Fishwick Creative creates beautiful seascapes inspired by the Hebrides
For the next two weeks, we’re focusing on the creatives at Preston selling their beautiful creations online and at Christmas markets.
Joey Afrin Black started his small business The Crafty Hebridean after a period of illness. She’s also the person behind The Larder’s Christmas mini markets.
Here, Joey talks about his craft and how the support of Vine House and Mandala Yoga and Wellbeing has helped his creativity and recovery.
What inspired you to create Crafty Hebridean?
I have friends who are very artistic and creative, and the plan was that three of us would share stalls selling our crafts. After a period of illness, I took my early retirement and executed the plan. They fired me but then found that work and family obligations prevented them from continuing to manufacture and so I am now the only one with a house full of wool and buttons!
I needed a name for my stalls and online stores and due to my roots in the Western Isles, I opted for Crafty Hebridean.
Tell me a bit about the artwork you create and the materials you use.
I found myself developing a few different practices. By taking the classes, I learned to draw and paint using a number of mediums – acrylic, gouache, and oils. I also love to create scenes using wools and tweeds sourced from Harris and Lewis to replicate the hues of the Hebridean shores. My handcrafted items are also created from recycled materials and leftover tweed and buttons – I love using buttons.
What do you like about the Hebridean landscape?
What is not to like! Aside from the fact that it has real appeal to me as a happy childhood summer home, it is undeniably beautiful. The beaches are calm, sometimes empty even in the height of summer, and the sea is powerful with beautiful Caribbean hues.
What I really liked is bringing the colors of the shore and the ocean to all the different beaches we are on. I also like the moors, punctuated by lochs, and the immense skies, whether they are gray or blue, I will stop now but I could go on for a long time.
Read more: Beautiful, handmade and shiny children’s clothing created at Broadgate
Tell me about the art workshops you attended at Vine House.
As part of the support and therapy provided by Vine House Cancer Help in Ribbleton, I started art classes. This allowed me to develop my odds and ends practice using recycled wools, buttons and tweeds in acrylic and oil paint. I didn’t know I had the ability to paint, but I was hoping they would train me to paint with watercolors so that I could portray the beauty of the Hebrides that way.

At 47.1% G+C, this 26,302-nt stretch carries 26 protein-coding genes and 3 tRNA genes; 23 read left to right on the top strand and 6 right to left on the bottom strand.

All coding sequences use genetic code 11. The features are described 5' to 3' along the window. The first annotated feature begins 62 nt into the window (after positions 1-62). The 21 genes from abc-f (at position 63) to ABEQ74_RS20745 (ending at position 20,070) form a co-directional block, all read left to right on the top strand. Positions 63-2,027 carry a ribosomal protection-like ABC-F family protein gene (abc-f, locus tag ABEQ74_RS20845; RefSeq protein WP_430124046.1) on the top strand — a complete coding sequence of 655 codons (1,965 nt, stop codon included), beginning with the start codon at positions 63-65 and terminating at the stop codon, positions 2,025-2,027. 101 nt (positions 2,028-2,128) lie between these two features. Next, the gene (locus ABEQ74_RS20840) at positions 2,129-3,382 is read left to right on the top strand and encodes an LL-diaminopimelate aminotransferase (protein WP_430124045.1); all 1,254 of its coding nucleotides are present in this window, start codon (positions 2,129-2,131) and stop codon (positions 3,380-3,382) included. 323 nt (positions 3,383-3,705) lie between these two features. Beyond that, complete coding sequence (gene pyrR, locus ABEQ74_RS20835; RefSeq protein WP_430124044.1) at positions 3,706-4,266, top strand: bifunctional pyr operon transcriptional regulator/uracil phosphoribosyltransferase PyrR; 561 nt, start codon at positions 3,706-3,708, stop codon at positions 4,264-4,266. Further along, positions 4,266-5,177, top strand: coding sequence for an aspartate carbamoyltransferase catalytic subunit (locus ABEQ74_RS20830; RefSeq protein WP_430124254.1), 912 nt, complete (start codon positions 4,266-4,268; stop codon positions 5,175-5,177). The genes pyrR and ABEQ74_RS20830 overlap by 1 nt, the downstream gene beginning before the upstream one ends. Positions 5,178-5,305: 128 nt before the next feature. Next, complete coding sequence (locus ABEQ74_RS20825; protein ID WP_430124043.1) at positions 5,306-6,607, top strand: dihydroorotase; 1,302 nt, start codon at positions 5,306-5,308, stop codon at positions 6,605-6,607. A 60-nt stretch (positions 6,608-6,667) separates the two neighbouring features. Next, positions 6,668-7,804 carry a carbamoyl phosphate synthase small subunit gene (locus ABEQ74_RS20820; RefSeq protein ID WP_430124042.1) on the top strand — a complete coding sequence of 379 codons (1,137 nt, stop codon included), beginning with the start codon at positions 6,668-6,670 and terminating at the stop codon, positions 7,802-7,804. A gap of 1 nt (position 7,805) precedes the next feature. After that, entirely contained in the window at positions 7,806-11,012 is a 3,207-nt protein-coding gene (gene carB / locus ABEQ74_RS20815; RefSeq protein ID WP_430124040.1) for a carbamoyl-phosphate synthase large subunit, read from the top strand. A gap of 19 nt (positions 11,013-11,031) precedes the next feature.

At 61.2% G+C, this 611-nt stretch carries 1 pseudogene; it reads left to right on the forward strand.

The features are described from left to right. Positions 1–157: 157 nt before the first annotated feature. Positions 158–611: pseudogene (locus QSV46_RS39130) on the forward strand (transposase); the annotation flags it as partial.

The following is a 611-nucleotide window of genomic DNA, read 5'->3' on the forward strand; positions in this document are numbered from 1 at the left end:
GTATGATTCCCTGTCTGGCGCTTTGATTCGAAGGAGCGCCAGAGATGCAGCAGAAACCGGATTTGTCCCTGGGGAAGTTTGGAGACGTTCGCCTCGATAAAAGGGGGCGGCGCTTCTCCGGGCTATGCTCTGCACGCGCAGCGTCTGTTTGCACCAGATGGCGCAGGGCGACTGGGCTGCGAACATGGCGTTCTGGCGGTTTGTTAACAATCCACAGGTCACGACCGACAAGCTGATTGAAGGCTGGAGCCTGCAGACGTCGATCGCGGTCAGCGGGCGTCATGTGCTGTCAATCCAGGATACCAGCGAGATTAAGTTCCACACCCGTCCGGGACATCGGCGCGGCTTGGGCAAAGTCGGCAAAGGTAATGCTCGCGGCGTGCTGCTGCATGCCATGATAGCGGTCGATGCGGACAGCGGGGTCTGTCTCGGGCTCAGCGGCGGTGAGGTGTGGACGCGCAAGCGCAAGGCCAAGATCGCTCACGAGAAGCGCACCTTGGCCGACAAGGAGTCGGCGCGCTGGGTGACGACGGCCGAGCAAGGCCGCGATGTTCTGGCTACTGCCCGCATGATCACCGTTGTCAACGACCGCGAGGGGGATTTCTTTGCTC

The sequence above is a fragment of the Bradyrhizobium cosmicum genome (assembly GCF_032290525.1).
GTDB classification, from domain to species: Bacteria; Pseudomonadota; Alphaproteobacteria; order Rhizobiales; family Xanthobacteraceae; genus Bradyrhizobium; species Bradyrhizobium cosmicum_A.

However, Sharon Steingold is an excellent former higher education teacher who has helped me find my true style and technique. While I enjoy painting still lifes and abstract pieces in oil, acrylic and gouache, my favorite practice is creating island scenes using Harris tweed and recycled wool which I develop throughout. time thanks to the Vine House layout.
Who is supported by Vine House?
Vine House support groups are available to anyone living with, recovering or supporting a family member with cancer. They offer a whole range of support and anyone in these situations should call them to see what help they can access.
It’s a terrible time and Vine House is one of the places people with cancer can escape for support and respite, or their families can access support to help them cope. . They are amazing.
Tell me about your involvement with The Mandala.
One of the terrible side effects of a cancer diagnosis, chemotherapy treatment, and continued hormone therapy is the incredibly high levels of stress hormones flowing through your body. The team that treated me advised me to try yoga and relaxation therapies to remedy this.
After visiting a few courses I tried one in Mandala – it was a perfect choice for me as it is a fabulous and friendly host community. I now know exactly which course to take depending on whether I’m tired or stressed. Additional therapies like sound and groove therapy are brilliant ways to shake the anxiety out of your system.
I couldn’t recommend it highly enough and was thrilled when they asked me to become a volunteer director on the board of the community benefit corporation.
Read more: Owner of Preston’s yoga studio ‘rebuilds better’ after year of heartache
Have you also participated in community art workshops at the Mandala?
The Mandala worked with They Eat Culture during the lockdowns and I attended some of the art workshops with them.
I would like us to do more creative workshops in the future at the yoga center as it is a great way to encourage people who may not feel inclined to go to a place like Mandala to walk through the doors , feel at home, then hopefully I want to try a class or two.
What inspired you to create the Christmas mini markets at The Larder?
Victoria from The Larder made me do it! We sat down and brainstormed when I volunteered to help with the Art at the Larder project, which she developed. We thought that a Christmas market would create an opportunity for us both to generate income for The Larder and also to provide local artists, artisans and creatives with a market stall in the city center to sell Christmas gifts. handmade.
It’s also a great outlet for our prolific knitting group at the weekly Knitting Café on Thursday mornings.
Read more: Knitting group aims to bring communities together in Preston
Where do you sell your work?
I will be at The Larder’s Made for Christmas Markets on Saturday December 11th and Saturday December 18th and I will also be selling my work at the Christmas Fair at the Black Bull Pub in Fulwood on Sunday December 12th.
Read more: See the latest news and headlines from Preston